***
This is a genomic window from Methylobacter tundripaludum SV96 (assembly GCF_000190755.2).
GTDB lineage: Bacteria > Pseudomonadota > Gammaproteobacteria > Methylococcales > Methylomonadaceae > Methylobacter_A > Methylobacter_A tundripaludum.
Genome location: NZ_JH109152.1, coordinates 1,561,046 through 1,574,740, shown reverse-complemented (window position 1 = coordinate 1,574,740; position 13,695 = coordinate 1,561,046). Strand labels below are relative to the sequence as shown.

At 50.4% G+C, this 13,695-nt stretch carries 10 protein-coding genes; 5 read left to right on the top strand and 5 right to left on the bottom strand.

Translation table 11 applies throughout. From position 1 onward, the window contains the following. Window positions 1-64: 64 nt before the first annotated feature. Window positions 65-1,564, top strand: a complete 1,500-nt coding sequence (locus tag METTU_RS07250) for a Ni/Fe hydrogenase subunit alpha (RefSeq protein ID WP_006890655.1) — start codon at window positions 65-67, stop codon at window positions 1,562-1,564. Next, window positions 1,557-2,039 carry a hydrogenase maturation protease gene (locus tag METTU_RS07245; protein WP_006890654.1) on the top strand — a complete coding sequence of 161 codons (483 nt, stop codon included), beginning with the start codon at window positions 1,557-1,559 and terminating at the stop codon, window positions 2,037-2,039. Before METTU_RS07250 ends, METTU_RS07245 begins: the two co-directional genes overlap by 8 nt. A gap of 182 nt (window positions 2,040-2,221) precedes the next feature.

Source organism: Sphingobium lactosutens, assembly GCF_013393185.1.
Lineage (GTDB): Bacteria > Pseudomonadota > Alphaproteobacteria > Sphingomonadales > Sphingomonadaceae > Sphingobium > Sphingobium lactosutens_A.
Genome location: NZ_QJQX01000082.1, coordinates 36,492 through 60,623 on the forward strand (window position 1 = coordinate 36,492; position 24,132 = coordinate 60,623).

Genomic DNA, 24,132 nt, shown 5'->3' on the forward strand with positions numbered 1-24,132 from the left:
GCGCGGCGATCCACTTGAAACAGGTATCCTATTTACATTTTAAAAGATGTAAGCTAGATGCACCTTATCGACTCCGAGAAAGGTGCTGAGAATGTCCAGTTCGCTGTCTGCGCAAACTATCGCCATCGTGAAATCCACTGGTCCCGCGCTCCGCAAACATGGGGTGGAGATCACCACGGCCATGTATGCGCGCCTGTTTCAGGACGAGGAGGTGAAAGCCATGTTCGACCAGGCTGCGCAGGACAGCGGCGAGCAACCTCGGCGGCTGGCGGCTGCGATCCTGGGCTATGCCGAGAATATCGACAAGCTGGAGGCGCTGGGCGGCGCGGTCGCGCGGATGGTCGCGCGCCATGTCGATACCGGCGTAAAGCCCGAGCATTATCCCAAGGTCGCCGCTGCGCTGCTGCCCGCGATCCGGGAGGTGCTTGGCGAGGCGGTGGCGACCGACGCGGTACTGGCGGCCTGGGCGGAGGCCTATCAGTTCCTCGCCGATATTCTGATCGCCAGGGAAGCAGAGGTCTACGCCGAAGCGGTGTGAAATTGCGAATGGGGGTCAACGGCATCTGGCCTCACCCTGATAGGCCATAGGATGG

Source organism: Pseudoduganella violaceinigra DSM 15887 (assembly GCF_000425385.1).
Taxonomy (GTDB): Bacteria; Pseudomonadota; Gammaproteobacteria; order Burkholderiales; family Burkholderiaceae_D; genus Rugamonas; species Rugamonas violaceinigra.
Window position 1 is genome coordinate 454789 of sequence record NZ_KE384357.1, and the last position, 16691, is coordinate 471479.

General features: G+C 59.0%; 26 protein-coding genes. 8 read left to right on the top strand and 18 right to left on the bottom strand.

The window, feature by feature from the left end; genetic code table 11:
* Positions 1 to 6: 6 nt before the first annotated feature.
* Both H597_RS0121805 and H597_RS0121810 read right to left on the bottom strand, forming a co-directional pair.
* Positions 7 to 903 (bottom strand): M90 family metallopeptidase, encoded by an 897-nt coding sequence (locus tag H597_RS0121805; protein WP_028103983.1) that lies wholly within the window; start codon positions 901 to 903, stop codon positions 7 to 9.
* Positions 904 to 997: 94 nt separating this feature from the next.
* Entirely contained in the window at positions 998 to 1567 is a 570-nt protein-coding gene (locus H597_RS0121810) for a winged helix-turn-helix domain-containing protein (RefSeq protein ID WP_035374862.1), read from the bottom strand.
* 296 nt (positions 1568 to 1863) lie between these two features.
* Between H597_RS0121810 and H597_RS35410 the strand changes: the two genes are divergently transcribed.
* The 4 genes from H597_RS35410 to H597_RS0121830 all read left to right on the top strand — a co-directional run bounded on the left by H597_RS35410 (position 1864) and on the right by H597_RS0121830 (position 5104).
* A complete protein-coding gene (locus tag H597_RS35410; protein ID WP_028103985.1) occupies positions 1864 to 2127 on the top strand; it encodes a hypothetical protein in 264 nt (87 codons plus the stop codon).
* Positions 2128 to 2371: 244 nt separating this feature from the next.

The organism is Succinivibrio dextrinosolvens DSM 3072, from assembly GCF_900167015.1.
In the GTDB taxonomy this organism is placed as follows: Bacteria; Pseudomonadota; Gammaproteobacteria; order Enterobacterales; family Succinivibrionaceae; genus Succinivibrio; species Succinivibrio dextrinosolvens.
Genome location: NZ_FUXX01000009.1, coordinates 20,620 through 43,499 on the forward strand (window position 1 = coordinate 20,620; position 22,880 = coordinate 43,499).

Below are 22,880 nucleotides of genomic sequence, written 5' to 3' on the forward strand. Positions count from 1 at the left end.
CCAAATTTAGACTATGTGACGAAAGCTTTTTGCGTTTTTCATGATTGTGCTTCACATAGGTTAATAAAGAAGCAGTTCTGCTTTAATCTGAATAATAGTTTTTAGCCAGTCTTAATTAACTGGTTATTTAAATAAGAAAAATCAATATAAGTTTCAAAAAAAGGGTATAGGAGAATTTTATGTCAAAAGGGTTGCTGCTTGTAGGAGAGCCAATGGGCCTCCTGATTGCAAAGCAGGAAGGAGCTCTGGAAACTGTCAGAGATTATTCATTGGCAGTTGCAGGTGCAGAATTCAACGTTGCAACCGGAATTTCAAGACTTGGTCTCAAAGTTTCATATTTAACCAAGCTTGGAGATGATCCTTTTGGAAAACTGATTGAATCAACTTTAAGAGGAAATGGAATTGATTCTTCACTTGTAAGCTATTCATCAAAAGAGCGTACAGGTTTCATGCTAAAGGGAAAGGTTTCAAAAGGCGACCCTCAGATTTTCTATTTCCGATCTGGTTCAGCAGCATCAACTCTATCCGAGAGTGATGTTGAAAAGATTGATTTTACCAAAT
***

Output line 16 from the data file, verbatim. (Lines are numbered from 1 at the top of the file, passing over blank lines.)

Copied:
* Positions 1 to 6: 6 nt before the first annotated feature.